Skip to main content

Axitinib 665

What is axitinib?

Axitinib is a cancer treatment, known as a targeted treatment, it is not chemotherapy. It is given as tablets. 

Why am I having axitinib?

Your doctor has prescribed this therapy because Axitinib has been found to help some patients with your type of cancer, when other treatments have stopped working. 

How often will I see the specialist team?

You will see the specialist team every 2 weeks for the first 2 months of treatment. You will have regular blood tests (and blood pressure measurements, we will check how you are feeling and discuss any problems you may have. This is so we can check how the treatment is affecting you.  

How should I take the axitinib tablets?

Axitinib tablets are usually taken twice a day, approximately 12 hours apart. Try to take them at approximately the same time every day. The tablets should be swallowed whole with a glass of water. They must not be chewed or crushed. They can be taken with or without food. 

They contain lactose so inform your cancer doctor if you have lactose intolerance. 

How many axitinib tablets will I need to take?

Axitinib comes in different doses. The amount you need to take will be clearly marked on the boxes. Remember to check each box to see how many tablets you need to take.  It is usual for the doctor to change the dose of tablets depending on how you cope with the dose. 

What should I do if I forget to take my tablets?

  • If it’s within 2 hours of the normal time take them now.
  • If it’s more than 2 hours late, miss this dose.

What if I take too many tablets?

Please contact Velindre Cancer Centre immediately for advice.  The telephone number is at the end of the leaflet.

Please ask for the chemotherapy pager. 

What if I vomit?

If you vomit after taking your axitinib do not try to take another dose, wait until your next tablet is due.

How should I store the tablets?

Your tablets should be stored in their original packaging and in a safe place away from children. They should be kept in a cool dry place (below 25oC).

Any unused tablets should be returned to the hospital Pharmacy or your local chemist for safe disposal.  

Can I bring relatives and friends with me?

Currently due to the need to ensure 2m space between patients during COVID-19 we do not usually allow anyone to stay with you during your treatment. If you have any concerns about this please speak to your team before your treatment starts. We may be able to make some exceptions but we will need to be aware of this before the day of treatment. 

What are the possible side effects?

This treatment is usually well tolerated but there are some possible side effects that you need to be aware of. The doctors, nurses and pharmacists can give you advice or answer any questions you may have.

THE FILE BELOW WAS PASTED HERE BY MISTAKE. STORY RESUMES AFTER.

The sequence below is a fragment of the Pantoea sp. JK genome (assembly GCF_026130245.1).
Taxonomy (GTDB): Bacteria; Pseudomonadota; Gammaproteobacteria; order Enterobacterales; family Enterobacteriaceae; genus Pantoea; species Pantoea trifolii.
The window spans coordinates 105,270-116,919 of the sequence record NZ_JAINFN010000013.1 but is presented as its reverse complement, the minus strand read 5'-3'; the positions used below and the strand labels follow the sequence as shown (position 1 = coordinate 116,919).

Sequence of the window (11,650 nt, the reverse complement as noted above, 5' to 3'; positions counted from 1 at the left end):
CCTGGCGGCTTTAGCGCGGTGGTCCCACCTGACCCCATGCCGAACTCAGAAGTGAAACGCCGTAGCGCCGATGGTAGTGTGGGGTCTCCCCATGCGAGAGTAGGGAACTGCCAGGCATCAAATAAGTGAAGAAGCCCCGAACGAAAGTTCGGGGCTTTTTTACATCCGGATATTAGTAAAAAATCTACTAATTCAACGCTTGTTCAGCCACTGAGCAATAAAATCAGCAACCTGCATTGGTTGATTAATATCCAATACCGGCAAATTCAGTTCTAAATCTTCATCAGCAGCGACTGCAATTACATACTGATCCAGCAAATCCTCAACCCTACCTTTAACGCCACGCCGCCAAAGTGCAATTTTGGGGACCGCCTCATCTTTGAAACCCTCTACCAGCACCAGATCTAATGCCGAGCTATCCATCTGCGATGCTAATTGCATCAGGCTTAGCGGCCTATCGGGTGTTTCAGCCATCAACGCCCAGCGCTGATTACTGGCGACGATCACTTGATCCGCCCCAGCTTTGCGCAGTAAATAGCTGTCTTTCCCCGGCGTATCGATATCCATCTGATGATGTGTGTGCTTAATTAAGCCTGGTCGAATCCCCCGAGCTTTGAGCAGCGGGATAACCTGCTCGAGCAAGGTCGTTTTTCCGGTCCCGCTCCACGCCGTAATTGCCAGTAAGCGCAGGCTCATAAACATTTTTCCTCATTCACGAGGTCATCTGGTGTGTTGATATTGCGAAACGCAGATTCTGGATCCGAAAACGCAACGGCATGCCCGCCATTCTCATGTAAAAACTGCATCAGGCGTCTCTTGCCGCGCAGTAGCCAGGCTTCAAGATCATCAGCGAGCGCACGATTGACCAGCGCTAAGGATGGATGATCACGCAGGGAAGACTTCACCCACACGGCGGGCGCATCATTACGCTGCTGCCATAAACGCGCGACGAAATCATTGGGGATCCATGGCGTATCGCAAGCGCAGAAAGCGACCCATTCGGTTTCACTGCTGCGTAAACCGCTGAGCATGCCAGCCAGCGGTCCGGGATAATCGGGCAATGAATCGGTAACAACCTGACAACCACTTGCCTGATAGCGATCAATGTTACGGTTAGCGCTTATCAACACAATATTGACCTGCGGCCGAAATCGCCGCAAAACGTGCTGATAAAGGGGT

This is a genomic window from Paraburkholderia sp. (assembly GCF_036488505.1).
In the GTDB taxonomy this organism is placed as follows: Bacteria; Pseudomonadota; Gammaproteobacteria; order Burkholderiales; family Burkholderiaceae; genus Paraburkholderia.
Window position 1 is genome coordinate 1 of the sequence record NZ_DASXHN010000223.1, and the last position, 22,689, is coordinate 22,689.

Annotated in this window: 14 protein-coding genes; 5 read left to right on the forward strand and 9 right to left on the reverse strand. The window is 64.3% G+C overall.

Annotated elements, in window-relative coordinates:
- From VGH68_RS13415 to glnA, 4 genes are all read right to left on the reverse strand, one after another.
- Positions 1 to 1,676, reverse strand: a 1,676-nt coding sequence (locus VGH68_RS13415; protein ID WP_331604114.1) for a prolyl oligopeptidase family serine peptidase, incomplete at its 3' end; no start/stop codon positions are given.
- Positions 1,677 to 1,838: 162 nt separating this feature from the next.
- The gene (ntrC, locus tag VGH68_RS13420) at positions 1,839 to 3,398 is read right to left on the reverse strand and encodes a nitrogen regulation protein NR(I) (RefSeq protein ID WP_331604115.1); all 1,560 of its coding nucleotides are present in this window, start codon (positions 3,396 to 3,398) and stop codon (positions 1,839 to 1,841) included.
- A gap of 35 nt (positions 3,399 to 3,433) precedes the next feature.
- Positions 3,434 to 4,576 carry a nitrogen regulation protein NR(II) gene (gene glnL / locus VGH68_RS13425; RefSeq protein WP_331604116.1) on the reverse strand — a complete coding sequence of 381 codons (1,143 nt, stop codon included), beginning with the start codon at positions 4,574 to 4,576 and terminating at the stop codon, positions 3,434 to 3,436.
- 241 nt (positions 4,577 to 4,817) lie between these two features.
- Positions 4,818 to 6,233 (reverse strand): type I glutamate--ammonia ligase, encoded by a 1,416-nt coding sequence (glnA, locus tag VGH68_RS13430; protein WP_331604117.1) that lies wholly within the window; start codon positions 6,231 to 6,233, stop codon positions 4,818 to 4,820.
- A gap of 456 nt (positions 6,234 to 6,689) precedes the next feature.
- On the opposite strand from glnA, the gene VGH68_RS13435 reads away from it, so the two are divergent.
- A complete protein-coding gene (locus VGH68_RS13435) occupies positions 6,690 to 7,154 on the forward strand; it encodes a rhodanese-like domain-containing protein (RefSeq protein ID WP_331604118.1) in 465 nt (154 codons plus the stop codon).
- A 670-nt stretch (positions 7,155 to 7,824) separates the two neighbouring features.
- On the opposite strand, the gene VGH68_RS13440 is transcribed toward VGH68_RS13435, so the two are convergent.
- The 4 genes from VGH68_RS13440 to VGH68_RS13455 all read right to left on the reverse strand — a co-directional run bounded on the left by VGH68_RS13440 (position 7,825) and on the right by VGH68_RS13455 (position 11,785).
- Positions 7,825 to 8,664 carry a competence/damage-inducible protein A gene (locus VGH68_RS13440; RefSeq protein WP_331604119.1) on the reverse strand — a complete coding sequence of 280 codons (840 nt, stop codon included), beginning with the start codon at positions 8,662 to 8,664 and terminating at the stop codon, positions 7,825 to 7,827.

You may have nausea or vomiting with axitinib. We will give you anti sickness tablets to take if you need them. If you are sick more than once in 24 hours despite taking regular anti-sickness medicine, contact Velindre Cancer Centre for advice. The telephone number is at the end of the leaflet.


You may have diarrhoea with this treatment. If this occurs it is important that you drink plenty of fluids. We will give you loperamide tablets to control diarrhoea. If you have four or more bowel movements in 24 hours above what is normal for you please contact Velindre Cancer Centre immediately.  The telephone number is at the end of the leaflet.


You may also have constipation with Axitinib. Drink 2-3 litres of fluids/day and eat lots of fruit, vegetables and fibre. If you have constipation, your GP will be able to give you medication to help. 

Raised blood pressure

There is a risk that axitinib may cause an increase in your blood pressure. We will check your blood pressure before you start treatment and monitor it regularly whilst you are receiving treatment.  Please tell your doctor if you are receiving any treatment for blood pressure. If there is a rise in your blood pressure during treatment, you may need to be started on blood pressure medication. If you are already taking blood pressure medication these may need to be changed. Sometimes patients develop protein in their urine, this may be monitored in clinic.

Tiredness and fatigue

Axitinib can make you feel more tired than usual.  It is important to listen to your body and rest if you need to, but carry out your normal activities if you feel able. Some people find it beneficial to take gentle exercise as well as rest. One of the reasons axitinib may make you feel tired is that it can cause a low thyroxin level.  We will monitor this regularly with blood tests at your clinic visits. 

Sore mouth

Your mouth may become sore or you may notice small ulcers. Your doctor may prescribe mouthwashes or medication to prevent or clear any infection.

If your mouth becomes very painful or you are finding it difficult to eat and drink, you should stop taking your axitinib tablets and contact Velindre Cancer Centre for advice.  The telephone number is at the end of the leaflet.

Skin reactions

You may experience dry skin, rash or skin reaction with axitinib. 

To help prevent this we suggest you should: